By Leonard Lauriault
When I awoke on Sept.11, 2015, I recalled what happened 14 years ago. Throughout the day, I had several reminders of that horrible day, the most impressive of which occurred when I looked at my digital watch and the time was 9:11.
Usually when I look at my watch, I also notice the seconds because that’s the “moving part.” This time, though, I was too shocked to notice the seconds; but I’ve wondered since then if it might have been 9:11:01 (the past) or 9:11:15 (the present).
As I thought more about that, I wondered about how it’s appropriate for us to remember the past and live in the present to assure a more safe future, especially for our country. As the old saying goes, “Those who fail to learn from history are doomed to repeat it.”
The Bible mentions a couple of historical things Christians must remember to assure their future. First and foremost is that Jesus was crucified for our sins and overcame death so that, by uniting with him in his death and burial, we also will be united with him in his resurrection unto eternal life in God’s presence (1 Corinthians 15:1-8; 1 John 2:2; Romans 6:3-8).
The church remembers Jesus’s death as we partake of the Lord’s Supper (Acts 2:42). This celebration, instituted by Jesus, is to continue until he comes again (1 Corinthians 11:23-26). The purposes of remembering the past, once for all time death of Jesus include an encouragement for us to continue our right relationship with God in the present with the assurance of our future because Jesus is coming again to finalize our salvation (Hebrews 9:27-28).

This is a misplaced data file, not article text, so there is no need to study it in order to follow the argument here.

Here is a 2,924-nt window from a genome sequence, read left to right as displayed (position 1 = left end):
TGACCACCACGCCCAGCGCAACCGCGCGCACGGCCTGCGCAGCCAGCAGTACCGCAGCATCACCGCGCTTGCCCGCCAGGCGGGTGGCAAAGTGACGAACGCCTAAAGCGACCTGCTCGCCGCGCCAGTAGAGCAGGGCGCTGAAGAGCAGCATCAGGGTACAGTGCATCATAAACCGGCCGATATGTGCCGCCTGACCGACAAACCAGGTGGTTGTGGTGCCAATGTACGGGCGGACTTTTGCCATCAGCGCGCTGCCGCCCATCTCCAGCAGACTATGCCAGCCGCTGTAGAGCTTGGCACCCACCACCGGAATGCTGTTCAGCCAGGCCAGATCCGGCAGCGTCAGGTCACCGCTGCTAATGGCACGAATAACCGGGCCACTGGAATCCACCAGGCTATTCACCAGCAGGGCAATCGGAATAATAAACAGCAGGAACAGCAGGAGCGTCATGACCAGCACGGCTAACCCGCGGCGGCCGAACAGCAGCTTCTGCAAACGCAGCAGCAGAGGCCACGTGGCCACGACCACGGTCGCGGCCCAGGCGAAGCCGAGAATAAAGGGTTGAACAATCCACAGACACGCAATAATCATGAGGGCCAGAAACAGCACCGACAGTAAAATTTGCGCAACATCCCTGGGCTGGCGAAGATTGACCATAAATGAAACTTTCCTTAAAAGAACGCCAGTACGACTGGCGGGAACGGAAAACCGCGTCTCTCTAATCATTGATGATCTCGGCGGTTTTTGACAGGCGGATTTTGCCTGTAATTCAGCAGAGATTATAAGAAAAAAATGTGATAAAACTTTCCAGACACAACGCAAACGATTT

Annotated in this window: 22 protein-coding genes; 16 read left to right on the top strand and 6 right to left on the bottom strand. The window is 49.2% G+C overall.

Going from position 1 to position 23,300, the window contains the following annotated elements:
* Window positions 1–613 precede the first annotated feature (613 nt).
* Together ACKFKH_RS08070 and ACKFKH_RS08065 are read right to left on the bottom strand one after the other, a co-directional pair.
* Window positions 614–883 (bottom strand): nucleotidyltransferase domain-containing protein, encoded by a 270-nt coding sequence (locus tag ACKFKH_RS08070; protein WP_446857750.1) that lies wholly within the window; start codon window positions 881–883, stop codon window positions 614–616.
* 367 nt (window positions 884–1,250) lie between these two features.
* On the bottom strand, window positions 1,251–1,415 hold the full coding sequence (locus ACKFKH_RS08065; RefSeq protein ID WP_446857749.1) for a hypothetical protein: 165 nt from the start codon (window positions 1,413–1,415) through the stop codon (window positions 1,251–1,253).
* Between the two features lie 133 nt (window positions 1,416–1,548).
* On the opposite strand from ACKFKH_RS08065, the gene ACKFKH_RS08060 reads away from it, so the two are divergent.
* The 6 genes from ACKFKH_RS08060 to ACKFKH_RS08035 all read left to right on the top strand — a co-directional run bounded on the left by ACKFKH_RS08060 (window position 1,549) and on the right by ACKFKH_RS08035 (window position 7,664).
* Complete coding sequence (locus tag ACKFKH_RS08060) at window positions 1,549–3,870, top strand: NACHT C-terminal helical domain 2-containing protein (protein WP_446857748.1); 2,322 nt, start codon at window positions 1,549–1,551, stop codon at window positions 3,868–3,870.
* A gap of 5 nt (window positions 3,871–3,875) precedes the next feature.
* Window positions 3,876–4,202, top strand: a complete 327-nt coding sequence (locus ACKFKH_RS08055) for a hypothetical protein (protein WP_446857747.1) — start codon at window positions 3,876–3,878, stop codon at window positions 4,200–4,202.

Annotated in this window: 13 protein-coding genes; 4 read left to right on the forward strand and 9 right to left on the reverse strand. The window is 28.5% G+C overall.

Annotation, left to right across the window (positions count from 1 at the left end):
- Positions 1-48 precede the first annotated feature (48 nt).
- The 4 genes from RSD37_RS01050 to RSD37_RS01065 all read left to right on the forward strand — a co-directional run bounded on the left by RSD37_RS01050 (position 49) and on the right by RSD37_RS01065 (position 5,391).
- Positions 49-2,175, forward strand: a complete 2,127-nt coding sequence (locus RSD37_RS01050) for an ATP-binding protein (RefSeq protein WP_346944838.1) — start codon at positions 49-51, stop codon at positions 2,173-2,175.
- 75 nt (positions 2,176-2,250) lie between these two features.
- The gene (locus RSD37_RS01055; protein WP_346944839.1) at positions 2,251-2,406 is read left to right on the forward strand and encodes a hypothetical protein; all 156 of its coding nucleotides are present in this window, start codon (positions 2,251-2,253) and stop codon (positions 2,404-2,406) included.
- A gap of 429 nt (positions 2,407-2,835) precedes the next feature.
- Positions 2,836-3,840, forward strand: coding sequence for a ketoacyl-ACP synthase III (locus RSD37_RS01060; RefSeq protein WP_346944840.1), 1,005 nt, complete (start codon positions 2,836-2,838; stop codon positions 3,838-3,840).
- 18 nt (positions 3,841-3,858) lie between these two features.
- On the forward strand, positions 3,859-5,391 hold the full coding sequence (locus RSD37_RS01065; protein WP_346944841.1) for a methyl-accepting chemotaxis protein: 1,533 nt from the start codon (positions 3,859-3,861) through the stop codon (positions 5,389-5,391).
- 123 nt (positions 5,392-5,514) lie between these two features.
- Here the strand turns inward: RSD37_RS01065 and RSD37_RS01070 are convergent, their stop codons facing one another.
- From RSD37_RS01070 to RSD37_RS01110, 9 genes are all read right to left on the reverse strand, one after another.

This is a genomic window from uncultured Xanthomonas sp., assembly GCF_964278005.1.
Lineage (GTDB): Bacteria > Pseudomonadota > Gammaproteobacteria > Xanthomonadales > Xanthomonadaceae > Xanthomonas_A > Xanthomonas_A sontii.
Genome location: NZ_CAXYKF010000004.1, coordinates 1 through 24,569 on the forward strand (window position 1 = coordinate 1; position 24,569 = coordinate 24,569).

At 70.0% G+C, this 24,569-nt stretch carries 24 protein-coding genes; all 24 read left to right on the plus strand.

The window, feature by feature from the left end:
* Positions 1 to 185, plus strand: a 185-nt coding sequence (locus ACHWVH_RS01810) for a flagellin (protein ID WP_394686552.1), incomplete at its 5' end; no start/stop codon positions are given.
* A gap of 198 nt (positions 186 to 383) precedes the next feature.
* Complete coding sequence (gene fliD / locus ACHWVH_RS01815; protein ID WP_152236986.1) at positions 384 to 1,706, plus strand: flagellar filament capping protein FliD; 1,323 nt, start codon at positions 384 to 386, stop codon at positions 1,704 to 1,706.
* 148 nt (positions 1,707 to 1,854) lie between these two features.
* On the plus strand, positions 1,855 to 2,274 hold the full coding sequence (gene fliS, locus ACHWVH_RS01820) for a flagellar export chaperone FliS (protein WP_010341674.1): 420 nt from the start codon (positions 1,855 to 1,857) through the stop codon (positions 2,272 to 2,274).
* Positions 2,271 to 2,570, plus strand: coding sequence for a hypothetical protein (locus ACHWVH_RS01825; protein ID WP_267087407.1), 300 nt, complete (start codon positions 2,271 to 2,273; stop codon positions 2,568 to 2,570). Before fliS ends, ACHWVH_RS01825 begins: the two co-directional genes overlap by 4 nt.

While there’s no specific command about the time or frequency of observing the Lord’s Supper, there is an example where Paul and his traveling companions waited six days (and left on the seventh day) so they could meet with the church when it came together to share in the Lord’s Supper on the first day of the week (Acts 20:6-7). First Corinthians 16:1-2 gives another reason for assembling on the first day of the week and Hebrews 10:23-31 warns those who disrespect Jesus’ blood by failing to attend the celebration without good reason.
The Bible also indicates that we shouldn’t forget that we’ve been forgiven of our past sins, which is connected to remembering the blood of the covenant that cleanses us of our sins (2 Peter 1:3-11; 1 John 1:5-9). This problem leads to lack of growth as a Christian and the risk of losing one’s future assurance. Never forgetting we’ve been forgiven is akin to always remembering our life before we became Christians and that we are still sinners in need of continued forgiveness (1 Corinthians 6:9-11; Romans 7:15-25; 1 Timothy 1:15-17).
Failure on our part to remember the histories of our sin and of what brought about forgiveness can cause us to give up our secure future and repeat the history of our lostness resulting in eternal separation from God.
Keep that in mind.
Leonard Lauriault is a member of the Church of Christ in Logan. Contact him at email@example.com